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Iowa Senators fight for wind credits
A tax credit that benefits the wind power industry doesn’t expire for another year, but already the specter of congressional gridlock over its extension is slowing investment.
Iowa’s Senators Tom Harkin, a Democrat, and Chuck Grassley, a Republican, are leading an effort by 15 senators to get quick action on the credit, which provides a 2.2 cent per kilowatt-hour subsidy for the first 10 years of operation of a wind farm.
Grassley told Agriculture.com Tuesday that he doubts any effort to extend the tax credit beyond 2012 will come up this year. There will be time only to approve a spending bill for the federal government for the rest of this fiscal year and to extend a payroll tax cut that expires this month, he said. He hopes the Senate will act in January on the wind tax credit, known as the renewable energy production tax credit (PTC).
The industry would be affected by congressional inaction long before the credit expires a year from now, he said.
“When you get into March through June of next year, you’re going to find 4,000 people unemployed in Iowa,” from layoffs in the wind industry, Grassley said.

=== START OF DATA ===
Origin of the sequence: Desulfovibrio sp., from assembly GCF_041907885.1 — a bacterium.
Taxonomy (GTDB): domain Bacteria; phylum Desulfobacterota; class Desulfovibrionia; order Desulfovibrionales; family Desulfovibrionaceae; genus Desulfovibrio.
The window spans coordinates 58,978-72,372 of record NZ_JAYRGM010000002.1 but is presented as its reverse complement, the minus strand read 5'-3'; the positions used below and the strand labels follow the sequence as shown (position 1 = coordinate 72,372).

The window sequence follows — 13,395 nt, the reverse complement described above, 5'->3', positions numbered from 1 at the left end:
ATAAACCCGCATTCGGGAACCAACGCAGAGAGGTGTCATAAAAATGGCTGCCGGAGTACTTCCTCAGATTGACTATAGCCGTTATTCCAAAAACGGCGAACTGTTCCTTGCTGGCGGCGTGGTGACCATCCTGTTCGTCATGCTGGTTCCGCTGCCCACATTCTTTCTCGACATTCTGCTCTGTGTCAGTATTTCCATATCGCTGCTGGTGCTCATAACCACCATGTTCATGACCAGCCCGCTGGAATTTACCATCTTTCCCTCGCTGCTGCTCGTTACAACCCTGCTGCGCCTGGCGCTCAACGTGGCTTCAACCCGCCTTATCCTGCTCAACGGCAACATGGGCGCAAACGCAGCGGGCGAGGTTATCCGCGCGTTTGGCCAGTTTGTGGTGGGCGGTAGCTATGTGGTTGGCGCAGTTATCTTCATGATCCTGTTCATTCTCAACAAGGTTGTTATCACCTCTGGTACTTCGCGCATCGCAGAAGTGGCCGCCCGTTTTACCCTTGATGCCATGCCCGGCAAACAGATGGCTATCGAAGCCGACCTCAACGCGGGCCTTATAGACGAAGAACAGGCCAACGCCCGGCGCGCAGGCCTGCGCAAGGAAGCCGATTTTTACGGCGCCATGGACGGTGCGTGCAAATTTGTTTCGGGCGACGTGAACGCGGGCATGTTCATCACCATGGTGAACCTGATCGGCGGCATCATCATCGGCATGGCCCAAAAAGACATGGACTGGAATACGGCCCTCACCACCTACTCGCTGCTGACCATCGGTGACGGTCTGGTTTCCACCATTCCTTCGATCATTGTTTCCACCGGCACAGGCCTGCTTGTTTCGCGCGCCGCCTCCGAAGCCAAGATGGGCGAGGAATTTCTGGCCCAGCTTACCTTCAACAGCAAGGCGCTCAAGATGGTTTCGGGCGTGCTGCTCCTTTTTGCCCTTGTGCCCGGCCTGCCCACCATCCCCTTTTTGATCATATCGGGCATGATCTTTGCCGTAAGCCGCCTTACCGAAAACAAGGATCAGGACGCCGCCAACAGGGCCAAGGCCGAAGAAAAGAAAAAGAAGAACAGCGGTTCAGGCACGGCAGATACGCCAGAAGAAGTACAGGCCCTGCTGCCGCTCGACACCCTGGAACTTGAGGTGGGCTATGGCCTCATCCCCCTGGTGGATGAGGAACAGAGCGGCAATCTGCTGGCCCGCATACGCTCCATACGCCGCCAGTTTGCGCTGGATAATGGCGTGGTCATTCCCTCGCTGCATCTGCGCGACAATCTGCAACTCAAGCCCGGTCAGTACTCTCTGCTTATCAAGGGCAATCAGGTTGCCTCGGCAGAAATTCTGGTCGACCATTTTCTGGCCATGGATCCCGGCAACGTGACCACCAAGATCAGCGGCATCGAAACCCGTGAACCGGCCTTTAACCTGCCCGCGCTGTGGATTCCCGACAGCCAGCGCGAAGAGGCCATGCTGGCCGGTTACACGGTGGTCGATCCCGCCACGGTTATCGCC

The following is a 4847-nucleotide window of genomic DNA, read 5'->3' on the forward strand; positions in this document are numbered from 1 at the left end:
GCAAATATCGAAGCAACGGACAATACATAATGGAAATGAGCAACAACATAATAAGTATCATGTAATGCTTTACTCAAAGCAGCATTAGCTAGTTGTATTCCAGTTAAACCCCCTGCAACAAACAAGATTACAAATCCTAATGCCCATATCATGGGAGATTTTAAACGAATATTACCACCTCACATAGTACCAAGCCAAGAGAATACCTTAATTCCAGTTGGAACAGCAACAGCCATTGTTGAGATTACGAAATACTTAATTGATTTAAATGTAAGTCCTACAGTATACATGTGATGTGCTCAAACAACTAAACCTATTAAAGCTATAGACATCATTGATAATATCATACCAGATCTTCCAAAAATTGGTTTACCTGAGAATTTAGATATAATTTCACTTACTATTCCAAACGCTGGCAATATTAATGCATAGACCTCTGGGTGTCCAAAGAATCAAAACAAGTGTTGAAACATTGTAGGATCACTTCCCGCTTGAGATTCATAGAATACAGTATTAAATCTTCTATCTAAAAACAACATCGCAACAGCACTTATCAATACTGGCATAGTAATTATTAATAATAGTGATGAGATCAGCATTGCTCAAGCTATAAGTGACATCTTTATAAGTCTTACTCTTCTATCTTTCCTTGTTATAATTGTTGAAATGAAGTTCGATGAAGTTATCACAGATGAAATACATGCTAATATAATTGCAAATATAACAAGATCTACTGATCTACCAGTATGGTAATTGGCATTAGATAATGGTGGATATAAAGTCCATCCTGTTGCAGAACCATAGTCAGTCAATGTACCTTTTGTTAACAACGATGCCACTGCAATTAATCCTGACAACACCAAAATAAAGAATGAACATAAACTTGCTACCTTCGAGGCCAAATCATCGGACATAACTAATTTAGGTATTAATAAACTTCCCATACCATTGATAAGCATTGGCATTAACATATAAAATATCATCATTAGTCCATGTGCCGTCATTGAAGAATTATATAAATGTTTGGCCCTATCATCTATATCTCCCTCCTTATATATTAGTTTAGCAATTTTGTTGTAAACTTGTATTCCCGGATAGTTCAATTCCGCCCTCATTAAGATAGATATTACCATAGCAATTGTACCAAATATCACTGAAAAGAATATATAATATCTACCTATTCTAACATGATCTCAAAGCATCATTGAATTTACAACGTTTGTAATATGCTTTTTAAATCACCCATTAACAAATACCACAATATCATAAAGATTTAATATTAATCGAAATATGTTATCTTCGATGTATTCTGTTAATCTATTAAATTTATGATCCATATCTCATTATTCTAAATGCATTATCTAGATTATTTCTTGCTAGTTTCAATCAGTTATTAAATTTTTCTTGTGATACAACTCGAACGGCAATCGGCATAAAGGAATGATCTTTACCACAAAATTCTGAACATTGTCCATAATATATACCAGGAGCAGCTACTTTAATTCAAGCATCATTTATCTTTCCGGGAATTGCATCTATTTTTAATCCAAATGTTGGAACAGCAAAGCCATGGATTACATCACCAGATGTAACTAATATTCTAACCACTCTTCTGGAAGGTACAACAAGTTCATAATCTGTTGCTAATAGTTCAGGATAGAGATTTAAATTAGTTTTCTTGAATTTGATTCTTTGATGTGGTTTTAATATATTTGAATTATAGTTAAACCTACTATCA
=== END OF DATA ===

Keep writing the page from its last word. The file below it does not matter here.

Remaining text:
The 15 senators wrote the leadership of the Senate and the Senate Finance Committee last Friday to ask that the tax credit (PTC) be “part of any tax legislative vehicle as soon as possible.”
“The PTC plays a crucial role in the development and expansion of wind power. Historical data shows that wind turbine manufacturing and installations drop sharply whenever the availability of the credit is in doubt,” the letter says.
New wind power installations represented more than a third of the net increase in U.S. electricity generating capacity installed in 2010, the senators said.
Grassley was the only Republican to sign the letter. He said there’s a debate within his party’s caucus about the role of the federal government and tax credits in encouraging businesses development. Grassley said the critics are forgetting that federal government has helped the development of railroads with land grants and mining and forestry with leases on federal lands.
“I think a lot of people are forgetting that we wouldn’t have the country we have today if we didn’t have incentives for those things,” Grassley said.